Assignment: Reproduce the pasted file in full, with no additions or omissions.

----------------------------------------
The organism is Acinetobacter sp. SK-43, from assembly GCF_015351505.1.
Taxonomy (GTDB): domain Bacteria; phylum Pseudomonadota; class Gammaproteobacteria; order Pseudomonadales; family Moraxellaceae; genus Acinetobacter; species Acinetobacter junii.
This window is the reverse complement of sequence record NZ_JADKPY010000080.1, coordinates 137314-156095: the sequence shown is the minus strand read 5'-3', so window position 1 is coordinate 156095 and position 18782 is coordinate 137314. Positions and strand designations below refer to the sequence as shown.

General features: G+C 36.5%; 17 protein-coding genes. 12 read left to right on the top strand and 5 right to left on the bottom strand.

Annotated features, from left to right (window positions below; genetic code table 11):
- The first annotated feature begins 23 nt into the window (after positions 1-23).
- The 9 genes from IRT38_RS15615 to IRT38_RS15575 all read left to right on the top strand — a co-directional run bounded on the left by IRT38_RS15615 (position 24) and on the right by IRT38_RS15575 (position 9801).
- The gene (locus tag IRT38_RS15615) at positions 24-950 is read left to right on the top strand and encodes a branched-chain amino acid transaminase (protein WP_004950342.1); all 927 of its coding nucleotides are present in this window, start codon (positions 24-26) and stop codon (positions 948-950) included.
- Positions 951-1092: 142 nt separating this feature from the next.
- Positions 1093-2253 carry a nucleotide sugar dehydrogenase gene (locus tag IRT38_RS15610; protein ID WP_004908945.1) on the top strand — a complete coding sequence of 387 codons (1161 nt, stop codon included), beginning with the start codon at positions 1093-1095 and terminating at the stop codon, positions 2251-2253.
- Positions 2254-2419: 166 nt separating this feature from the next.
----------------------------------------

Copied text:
The organism is Acinetobacter sp. SK-43, from assembly GCF_015351505.1.
Taxonomy (GTDB): domain Bacteria; phylum Pseudomonadota; class Gammaproteobacteria; order Pseudomonadales; family Moraxellaceae; genus Acinetobacter; species Acinetobacter junii.
This window is the reverse complement of sequence record NZ_JADKPY010000080.1, coordinates 137314-156095: the sequence shown is the minus strand read 5'-3', so window position 1 is coordinate 156095 and position 18782 is coordinate 137314. Positions and strand designations below refer to the sequence as shown.

General features: G+C 36.5%; 17 protein-coding genes. 12 read left to right on the top strand and 5 right to left on the bottom strand.

Annotated features, from left to right (window positions below; genetic code table 11):
- The first annotated feature begins 23 nt into the window (after positions 1-23).
- The 9 genes from IRT38_RS15615 to IRT38_RS15575 all read left to right on the top strand — a co-directional run bounded on the left by IRT38_RS15615 (position 24) and on the right by IRT38_RS15575 (position 9801).
- The gene (locus tag IRT38_RS15615) at positions 24-950 is read left to right on the top strand and encodes a branched-chain amino acid transaminase (protein WP_004950342.1); all 927 of its coding nucleotides are present in this window, start codon (positions 24-26) and stop codon (positions 948-950) included.
- Positions 951-1092: 142 nt separating this feature from the next.
- Positions 1093-2253 carry a nucleotide sugar dehydrogenase gene (locus tag IRT38_RS15610; protein ID WP_004908945.1) on the top strand — a complete coding sequence of 387 codons (1161 nt, stop codon included), beginning with the start codon at positions 1093-1095 and terminating at the stop codon, positions 2251-2253.
- Positions 2254-2419: 166 nt separating this feature from the next.